Not far from home there’s a very ornamentally suckering clump of that old, old thing – I was going to say ‘dear old thing’ – which we always called Cedrela. The common name (the use of which is uncommon) is Chinese Cedar. And the current botanical name is Toona sinensis.
There’s possibly no plant nearer to sporting true flamingo pink, unless perhaps it’s Magnolia campbellii. But with Cedrela (I’m sticking with my old name, for no reason other than familiarity), it’s the leaves that produce the colour, immediately upon emerging from winter dormancy.
I’m always in two minds about Cedrela. I can’t help but think that there must be a sensational way of using it, though it’s safe to say it hasn’t been discovered yet. It’s only ever used as an individual plant in older gardens, so rarely achieves anything more than curiosity value. I’d love to try it on a massive scale, preferably over a whole hillside, dotted unevenly throughout a huge planting of smaller trees.
The pink is totally crazy, just for a few weeks. After that you forget about it until next year. Come to think of it, it’s not quite that simple. The pink becomes infused with silver initially – a characteristic which if you wanted to celebrate you’d consider its George Clooney phase, and if you wanted to condemn, you’d suggest that it looks like it’s in an advanced stage of two-spotted mite infestation. I’d probably err on the side of positivity and lean towards the former.
But there’s no talking up the next stage, which can’t be described as anything more flattering than jaundice yellow. No pics of that, as we’re not at that stage yet in Woodend. Mercifully that quickly evolves into a straight green, and then you forget about it until next year.
But the real point of all this (which I’m getting slower at getting around to) is that I can’t remember the last time I saw a Cedrela being planted. All of the plants I know are old. Hence my nearly saying (actually I said I nearly said it, so that means I did say it) that ‘dear old thing’. Cedrela is one of those plants that may never be planted again. This is not a matter of it simply being out of fashion. It’s more about there being fewer and fewer contexts for a plant like this given the shrinking of gardens, the shrinking desire for plant diversity for its own sake in the average gardener, and perhaps most alarming of all, the rapidly shrinking range of plants available in nurseries.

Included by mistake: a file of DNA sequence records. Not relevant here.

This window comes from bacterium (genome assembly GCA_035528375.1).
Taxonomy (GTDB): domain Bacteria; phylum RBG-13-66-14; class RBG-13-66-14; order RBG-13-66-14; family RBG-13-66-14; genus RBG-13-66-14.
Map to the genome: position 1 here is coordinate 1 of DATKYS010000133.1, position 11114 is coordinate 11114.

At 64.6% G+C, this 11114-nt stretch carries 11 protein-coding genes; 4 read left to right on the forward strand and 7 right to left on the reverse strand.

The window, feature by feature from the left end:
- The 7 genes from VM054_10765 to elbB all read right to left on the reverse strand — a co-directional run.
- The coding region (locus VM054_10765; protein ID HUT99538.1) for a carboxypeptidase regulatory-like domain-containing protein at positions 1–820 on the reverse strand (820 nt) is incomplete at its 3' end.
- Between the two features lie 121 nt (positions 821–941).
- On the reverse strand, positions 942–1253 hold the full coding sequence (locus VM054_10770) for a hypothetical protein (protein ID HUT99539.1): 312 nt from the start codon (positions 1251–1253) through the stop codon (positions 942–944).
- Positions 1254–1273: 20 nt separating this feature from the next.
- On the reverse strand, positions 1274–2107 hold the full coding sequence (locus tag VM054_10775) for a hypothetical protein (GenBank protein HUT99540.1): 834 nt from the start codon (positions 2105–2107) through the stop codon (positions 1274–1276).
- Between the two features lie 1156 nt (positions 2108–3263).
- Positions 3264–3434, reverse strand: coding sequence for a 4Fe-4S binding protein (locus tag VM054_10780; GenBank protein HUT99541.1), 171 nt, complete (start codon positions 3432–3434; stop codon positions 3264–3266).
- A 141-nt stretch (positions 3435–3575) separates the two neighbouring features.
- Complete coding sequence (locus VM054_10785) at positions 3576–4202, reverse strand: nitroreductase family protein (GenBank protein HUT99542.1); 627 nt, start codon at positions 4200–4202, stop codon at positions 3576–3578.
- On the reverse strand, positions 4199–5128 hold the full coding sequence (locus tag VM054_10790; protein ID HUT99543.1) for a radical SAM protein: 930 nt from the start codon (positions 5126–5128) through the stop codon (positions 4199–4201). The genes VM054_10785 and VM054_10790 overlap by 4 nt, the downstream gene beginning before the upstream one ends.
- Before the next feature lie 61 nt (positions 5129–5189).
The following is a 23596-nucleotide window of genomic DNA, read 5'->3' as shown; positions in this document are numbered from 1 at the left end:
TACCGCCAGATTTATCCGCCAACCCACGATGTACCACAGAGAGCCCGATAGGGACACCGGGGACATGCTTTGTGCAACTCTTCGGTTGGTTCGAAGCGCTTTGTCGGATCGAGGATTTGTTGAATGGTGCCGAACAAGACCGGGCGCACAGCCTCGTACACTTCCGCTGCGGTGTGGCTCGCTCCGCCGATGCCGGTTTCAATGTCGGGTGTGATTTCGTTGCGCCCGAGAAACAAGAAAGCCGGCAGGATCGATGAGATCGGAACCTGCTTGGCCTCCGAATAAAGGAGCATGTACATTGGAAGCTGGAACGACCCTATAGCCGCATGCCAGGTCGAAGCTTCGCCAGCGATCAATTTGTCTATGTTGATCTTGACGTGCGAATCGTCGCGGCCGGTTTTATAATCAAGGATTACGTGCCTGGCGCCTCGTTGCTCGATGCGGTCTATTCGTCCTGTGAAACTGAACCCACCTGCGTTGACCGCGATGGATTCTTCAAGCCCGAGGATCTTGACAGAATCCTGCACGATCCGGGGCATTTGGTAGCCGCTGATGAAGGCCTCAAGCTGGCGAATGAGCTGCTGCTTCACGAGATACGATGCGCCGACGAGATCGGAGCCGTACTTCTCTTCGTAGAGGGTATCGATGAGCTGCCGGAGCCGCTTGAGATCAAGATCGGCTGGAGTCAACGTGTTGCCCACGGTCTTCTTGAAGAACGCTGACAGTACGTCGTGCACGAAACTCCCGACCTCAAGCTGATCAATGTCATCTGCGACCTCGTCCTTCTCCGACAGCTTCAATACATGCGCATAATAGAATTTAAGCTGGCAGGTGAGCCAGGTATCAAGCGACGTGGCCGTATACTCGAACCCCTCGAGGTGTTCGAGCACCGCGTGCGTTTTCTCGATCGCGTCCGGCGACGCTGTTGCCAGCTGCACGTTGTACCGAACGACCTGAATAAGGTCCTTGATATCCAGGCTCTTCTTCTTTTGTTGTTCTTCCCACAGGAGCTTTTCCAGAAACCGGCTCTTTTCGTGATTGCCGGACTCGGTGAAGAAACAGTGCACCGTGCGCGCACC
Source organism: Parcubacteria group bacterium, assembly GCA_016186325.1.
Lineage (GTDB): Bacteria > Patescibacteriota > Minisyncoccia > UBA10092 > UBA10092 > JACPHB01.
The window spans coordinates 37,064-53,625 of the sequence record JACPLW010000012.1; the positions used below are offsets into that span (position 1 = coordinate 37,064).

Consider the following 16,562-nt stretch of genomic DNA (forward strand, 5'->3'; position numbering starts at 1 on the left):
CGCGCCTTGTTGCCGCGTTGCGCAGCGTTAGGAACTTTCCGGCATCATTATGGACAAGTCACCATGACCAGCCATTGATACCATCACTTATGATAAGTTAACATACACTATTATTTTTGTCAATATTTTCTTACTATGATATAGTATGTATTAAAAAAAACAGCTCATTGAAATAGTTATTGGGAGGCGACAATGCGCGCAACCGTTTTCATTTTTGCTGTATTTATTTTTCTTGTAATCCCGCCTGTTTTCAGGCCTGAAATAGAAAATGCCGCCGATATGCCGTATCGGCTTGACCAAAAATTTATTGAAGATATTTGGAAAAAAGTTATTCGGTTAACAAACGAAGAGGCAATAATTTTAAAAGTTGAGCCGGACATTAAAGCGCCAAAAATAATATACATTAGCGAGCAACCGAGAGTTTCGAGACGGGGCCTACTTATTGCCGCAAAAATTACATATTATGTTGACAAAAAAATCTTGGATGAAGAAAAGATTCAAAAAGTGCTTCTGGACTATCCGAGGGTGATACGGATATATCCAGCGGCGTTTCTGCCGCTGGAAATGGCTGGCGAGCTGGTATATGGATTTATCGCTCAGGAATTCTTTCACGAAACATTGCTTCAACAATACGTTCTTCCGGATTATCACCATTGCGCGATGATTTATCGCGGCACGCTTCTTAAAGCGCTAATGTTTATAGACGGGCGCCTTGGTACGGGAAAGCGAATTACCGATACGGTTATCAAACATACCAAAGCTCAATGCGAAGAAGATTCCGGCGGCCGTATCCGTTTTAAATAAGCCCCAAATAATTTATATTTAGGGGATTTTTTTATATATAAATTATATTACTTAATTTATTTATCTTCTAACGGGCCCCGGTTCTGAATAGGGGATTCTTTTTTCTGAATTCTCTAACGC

There’s heaps of such plants. And it’s not just happening here. I went through a dilute fetish for Prunus mume (flowering apricot) a few years back (love that fantastically innocent mid-winter scent), and it occurred to me that I’d possibly never seen a young plant of it in my entire life. There were only two forms listed as available in Australia, while the Plant Finder in the UK showed a reduction of something like 30 or 40 forms to just 12 in a matter of a couple of years. I’ve just looked again. It’s now down to three.
There’s so many plants I never seem to see anywhere but in old gardens, and even then, rarely. My first thoughts are for plants like Justicia carnea (which we sometimes called Jacobinia), the shrimp plant (Justicia brandegeana) and the marmalade bush (Streptosolen jasmesonii). I admit I have very occasionally seen the latter for sale, but haven’t seen it used in years. Come to think of it, these may be much more used and available in slightly more tropical climes in Australia, but they were once common in Melbourne gardens. And what’s happened to the various forms of dwarf blossom, like Prunus glandulosa or Prunus tenella? I spotted several forms of the former at Burnley the other day, but can’t remember seeing them for sale for at least 20 years.
What plants – once common – do you mourn the loss of?
While checking on my spelling of the various names for this plant, I discovered that it’s used as a vegetable in China, where the young leaves are cooked up and provide an oniony flavor. So while I was out taking pics for this, I grabbed a leaf and chewed on it. I’d call it more like chewing on a raw spring onion, and now I can’t shake the taste. Wonder if the colour survives cooking?